A shareholder accused FedEx of alienating "wide swaths of customers" by pressuring the team to change its name.
FedEx is hiring 27% more seasonal workers than last year.
A FedEx cargo jet made an emergency landing at Los Angeles International Airport before dawn Wednesday with sparks flying as the engine under its left wing appeared to drag along the runway.
The carrier, which has long dominated the U.S. package-delivery business, said customers who meet a certain volume threshold will be charged a Peak Residential Delivery Charge for packages shipped anytime between Nov. 2 and Jan.17.
Various laws and regulations for the most part prohibit private delivery companies from handling mail-in and absentee ballots
UPS plans to up fees on large shippers during the holiday season as online orders surge during the coronavirus pandemic.
In its early years, FedEx was a success, but rising fuel costs led the company to go into debt quickly.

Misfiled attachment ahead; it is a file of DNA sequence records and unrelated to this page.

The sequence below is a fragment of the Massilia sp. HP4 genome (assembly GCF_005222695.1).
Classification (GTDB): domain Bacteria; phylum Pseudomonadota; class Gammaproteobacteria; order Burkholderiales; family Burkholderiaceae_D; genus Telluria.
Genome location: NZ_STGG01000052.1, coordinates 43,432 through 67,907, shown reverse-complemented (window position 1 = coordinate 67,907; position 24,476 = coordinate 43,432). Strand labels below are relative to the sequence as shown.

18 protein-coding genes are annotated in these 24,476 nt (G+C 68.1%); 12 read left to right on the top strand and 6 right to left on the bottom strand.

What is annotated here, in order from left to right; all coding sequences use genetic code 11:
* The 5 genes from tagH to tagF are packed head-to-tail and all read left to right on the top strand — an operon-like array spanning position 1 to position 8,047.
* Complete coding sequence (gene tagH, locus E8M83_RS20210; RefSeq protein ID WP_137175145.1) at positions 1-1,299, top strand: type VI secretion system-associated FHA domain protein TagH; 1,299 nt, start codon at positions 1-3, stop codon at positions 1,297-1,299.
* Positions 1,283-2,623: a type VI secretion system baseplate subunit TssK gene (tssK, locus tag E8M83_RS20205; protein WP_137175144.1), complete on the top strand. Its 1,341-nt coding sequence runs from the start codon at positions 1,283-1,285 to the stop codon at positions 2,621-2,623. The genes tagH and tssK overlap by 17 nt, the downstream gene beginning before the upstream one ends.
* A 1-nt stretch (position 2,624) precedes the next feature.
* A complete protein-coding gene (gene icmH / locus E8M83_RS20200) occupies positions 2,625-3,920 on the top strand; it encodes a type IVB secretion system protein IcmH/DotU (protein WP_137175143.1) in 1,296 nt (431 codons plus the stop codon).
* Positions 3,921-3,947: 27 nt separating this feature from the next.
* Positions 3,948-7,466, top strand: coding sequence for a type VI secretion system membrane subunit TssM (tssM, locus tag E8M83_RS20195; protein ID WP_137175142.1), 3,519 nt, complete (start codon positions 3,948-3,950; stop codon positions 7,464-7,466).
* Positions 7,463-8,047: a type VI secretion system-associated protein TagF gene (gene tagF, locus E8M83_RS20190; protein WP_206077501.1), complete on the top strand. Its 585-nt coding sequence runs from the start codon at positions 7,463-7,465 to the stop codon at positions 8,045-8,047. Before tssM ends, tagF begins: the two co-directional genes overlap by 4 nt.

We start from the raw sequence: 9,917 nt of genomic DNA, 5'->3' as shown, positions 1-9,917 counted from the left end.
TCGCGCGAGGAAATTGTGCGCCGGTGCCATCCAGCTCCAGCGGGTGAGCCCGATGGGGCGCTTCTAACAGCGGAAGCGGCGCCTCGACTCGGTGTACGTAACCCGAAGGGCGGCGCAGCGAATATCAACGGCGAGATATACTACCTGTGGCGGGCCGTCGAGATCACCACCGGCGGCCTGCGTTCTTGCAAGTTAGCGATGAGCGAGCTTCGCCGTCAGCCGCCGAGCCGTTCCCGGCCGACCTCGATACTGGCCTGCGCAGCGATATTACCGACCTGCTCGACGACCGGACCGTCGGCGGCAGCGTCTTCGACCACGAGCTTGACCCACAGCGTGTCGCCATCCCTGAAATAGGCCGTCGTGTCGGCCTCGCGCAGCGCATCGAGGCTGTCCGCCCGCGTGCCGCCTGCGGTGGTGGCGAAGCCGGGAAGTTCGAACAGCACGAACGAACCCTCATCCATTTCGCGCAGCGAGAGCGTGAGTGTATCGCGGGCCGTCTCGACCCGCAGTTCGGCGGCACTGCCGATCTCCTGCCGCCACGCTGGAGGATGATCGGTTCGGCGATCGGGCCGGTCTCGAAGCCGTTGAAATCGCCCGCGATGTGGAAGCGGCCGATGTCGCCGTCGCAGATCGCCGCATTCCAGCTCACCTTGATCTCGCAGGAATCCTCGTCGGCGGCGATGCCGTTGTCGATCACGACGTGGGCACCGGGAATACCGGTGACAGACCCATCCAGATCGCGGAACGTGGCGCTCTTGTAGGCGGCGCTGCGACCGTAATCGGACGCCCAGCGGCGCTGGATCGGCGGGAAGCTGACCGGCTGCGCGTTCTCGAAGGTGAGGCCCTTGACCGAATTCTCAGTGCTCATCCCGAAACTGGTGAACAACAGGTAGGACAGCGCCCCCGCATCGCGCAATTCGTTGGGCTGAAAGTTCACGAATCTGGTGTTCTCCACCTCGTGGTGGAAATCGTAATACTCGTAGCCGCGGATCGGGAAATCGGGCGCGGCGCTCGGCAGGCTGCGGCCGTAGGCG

Decades of resistance gave way to mere days of deliberation.
The team launched a ‘thorough review’ of the name July 3 that the NFL supported
Amazon is rolling out a fleet of bigger trucks similar to those favored by UPS and FedEx after coronavirus fueled delays.
FedEx CEO Fred Smith and two others own roughly 40 percent of the franchise.
Companies have stepped up pressure on the franchise since earlier this week, when a group of 87 investment firms and shareholders demanded that PepsiCo, Nike and FedEx cut ties with the team unless officials agree to change the name.
Officials said the review “formalizes the initial discussion the team has been having with the league in recent weeks.”
FedEx is the naming rights partner on the Washington Redskins' home field.
FedEx applauded the Trump administration's USMCA deal, which went into effect Wednesday.
Shares of FedEx surged more than 8 percent in after-hours trading on the company's earnings report
The pandemic has pushed FedEx to make several changes, including adding a new fee for large shippers and capping the amount some retailers can send each day.
The new fees will start June 8 and apply to large shippers The new fees are meant to offset an influx of COVID-19-linked shipping
Essential workers and their customers are feeling stretched thin by the coronavirus pandemic, and tensions boiling over into confrontations that are being captured on video.
The move comes after FedEx said it would limit the number of items that roughly two dozen retailers can ship from certain locations.